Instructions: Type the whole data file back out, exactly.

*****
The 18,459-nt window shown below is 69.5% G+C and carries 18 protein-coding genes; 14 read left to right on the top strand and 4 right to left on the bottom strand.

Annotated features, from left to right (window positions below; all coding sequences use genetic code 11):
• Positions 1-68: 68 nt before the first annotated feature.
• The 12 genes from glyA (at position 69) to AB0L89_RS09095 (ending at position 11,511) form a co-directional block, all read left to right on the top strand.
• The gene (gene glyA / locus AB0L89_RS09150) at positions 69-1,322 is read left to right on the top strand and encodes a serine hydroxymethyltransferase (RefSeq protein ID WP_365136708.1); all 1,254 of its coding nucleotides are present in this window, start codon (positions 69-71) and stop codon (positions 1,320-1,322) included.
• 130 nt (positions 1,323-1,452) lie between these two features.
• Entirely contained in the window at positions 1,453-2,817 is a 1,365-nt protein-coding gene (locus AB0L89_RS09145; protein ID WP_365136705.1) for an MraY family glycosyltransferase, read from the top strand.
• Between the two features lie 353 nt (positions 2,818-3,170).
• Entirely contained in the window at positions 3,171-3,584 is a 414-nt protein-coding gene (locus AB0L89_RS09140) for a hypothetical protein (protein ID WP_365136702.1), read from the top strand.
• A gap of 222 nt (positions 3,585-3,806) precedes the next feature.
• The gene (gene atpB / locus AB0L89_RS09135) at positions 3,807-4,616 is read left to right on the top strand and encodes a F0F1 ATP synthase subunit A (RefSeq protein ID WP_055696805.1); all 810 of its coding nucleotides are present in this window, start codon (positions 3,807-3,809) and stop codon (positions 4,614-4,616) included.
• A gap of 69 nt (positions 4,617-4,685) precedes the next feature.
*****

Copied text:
The 18,459-nt window shown below is 69.5% G+C and carries 18 protein-coding genes; 14 read left to right on the top strand and 4 right to left on the bottom strand.

Annotated features, from left to right (window positions below; all coding sequences use genetic code 11):
• Positions 1-68: 68 nt before the first annotated feature.
• The 12 genes from glyA (at position 69) to AB0L89_RS09095 (ending at position 11,511) form a co-directional block, all read left to right on the top strand.
• The gene (gene glyA / locus AB0L89_RS09150) at positions 69-1,322 is read left to right on the top strand and encodes a serine hydroxymethyltransferase (RefSeq protein ID WP_365136708.1); all 1,254 of its coding nucleotides are present in this window, start codon (positions 69-71) and stop codon (positions 1,320-1,322) included.
• 130 nt (positions 1,323-1,452) lie between these two features.
• Entirely contained in the window at positions 1,453-2,817 is a 1,365-nt protein-coding gene (locus AB0L89_RS09145; protein ID WP_365136705.1) for an MraY family glycosyltransferase, read from the top strand.
• Between the two features lie 353 nt (positions 2,818-3,170).
• Entirely contained in the window at positions 3,171-3,584 is a 414-nt protein-coding gene (locus AB0L89_RS09140) for a hypothetical protein (protein ID WP_365136702.1), read from the top strand.
• A gap of 222 nt (positions 3,585-3,806) precedes the next feature.
• The gene (gene atpB / locus AB0L89_RS09135) at positions 3,807-4,616 is read left to right on the top strand and encodes a F0F1 ATP synthase subunit A (RefSeq protein ID WP_055696805.1); all 810 of its coding nucleotides are present in this window, start codon (positions 3,807-3,809) and stop codon (positions 4,614-4,616) included.
• A gap of 69 nt (positions 4,617-4,685) precedes the next feature.